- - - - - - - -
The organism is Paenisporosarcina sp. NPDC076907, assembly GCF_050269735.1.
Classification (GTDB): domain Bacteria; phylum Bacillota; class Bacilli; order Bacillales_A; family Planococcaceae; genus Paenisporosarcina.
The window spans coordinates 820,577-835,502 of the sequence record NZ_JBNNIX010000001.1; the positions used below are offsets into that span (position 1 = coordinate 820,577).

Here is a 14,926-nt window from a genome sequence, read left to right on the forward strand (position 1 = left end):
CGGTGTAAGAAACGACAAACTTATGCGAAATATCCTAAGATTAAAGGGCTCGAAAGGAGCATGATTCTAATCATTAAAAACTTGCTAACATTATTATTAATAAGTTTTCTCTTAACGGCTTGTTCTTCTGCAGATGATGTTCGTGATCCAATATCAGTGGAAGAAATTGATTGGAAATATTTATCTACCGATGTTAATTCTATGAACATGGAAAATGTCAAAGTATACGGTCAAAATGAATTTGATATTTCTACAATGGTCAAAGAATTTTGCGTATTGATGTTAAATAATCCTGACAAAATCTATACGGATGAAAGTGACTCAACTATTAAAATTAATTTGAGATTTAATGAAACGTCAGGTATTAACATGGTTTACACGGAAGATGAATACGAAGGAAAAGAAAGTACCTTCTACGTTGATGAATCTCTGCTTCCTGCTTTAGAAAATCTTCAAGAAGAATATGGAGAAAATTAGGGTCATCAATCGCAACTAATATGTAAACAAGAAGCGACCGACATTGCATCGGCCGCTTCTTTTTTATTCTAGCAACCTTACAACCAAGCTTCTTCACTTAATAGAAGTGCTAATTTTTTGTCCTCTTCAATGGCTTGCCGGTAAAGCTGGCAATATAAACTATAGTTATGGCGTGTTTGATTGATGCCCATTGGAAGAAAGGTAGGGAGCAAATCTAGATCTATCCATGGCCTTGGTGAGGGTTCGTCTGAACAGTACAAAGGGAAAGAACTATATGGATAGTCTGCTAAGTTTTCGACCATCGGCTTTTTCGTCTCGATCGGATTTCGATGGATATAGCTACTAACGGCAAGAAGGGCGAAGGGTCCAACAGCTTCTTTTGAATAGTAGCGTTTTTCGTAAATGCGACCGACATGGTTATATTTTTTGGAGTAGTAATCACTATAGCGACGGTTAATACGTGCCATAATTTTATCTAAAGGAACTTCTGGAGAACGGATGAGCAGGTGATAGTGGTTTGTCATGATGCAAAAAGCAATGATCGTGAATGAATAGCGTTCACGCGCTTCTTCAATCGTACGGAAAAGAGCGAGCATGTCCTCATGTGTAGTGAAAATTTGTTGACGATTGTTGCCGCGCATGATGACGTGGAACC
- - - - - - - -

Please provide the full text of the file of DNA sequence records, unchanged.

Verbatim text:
The organism is Paenisporosarcina sp. NPDC076907, assembly GCF_050269735.1.
Classification (GTDB): domain Bacteria; phylum Bacillota; class Bacilli; order Bacillales_A; family Planococcaceae; genus Paenisporosarcina.
The window spans coordinates 820,577-835,502 of the sequence record NZ_JBNNIX010000001.1; the positions used below are offsets into that span (position 1 = coordinate 820,577).

Here is a 14,926-nt window from a genome sequence, read left to right on the forward strand (position 1 = left end):
CGGTGTAAGAAACGACAAACTTATGCGAAATATCCTAAGATTAAAGGGCTCGAAAGGAGCATGATTCTAATCATTAAAAACTTGCTAACATTATTATTAATAAGTTTTCTCTTAACGGCTTGTTCTTCTGCAGATGATGTTCGTGATCCAATATCAGTGGAAGAAATTGATTGGAAATATTTATCTACCGATGTTAATTCTATGAACATGGAAAATGTCAAAGTATACGGTCAAAATGAATTTGATATTTCTACAATGGTCAAAGAATTTTGCGTATTGATGTTAAATAATCCTGACAAAATCTATACGGATGAAAGTGACTCAACTATTAAAATTAATTTGAGATTTAATGAAACGTCAGGTATTAACATGGTTTACACGGAAGATGAATACGAAGGAAAAGAAAGTACCTTCTACGTTGATGAATCTCTGCTTCCTGCTTTAGAAAATCTTCAAGAAGAATATGGAGAAAATTAGGGTCATCAATCGCAACTAATATGTAAACAAGAAGCGACCGACATTGCATCGGCCGCTTCTTTTTTATTCTAGCAACCTTACAACCAAGCTTCTTCACTTAATAGAAGTGCTAATTTTTTGTCCTCTTCAATGGCTTGCCGGTAAAGCTGGCAATATAAACTATAGTTATGGCGTGTTTGATTGATGCCCATTGGAAGAAAGGTAGGGAGCAAATCTAGATCTATCCATGGCCTTGGTGAGGGTTCGTCTGAACAGTACAAAGGGAAAGAACTATATGGATAGTCTGCTAAGTTTTCGACCATCGGCTTTTTCGTCTCGATCGGATTTCGATGGATATAGCTACTAACGGCAAGAAGGGCGAAGGGTCCAACAGCTTCTTTTGAATAGTAGCGTTTTTCGTAAATGCGACCGACATGGTTATATTTTTTGGAGTAGTAATCACTATAGCGACGGTTAATACGTGCCATAATTTTATCTAAAGGAACTTCTGGAGAACGGATGAGCAGGTGATAGTGGTTTGTCATGATGCAAAAAGCAATGATCGTGAATGAATAGCGTTCACGCGCTTCTTCAATCGTACGGAAAAGAGCGAGCATGTCCTCATGTGTAGTGAAAATTTGTTGACGATTGTTGCCGCGCATGATGACGTGGAACC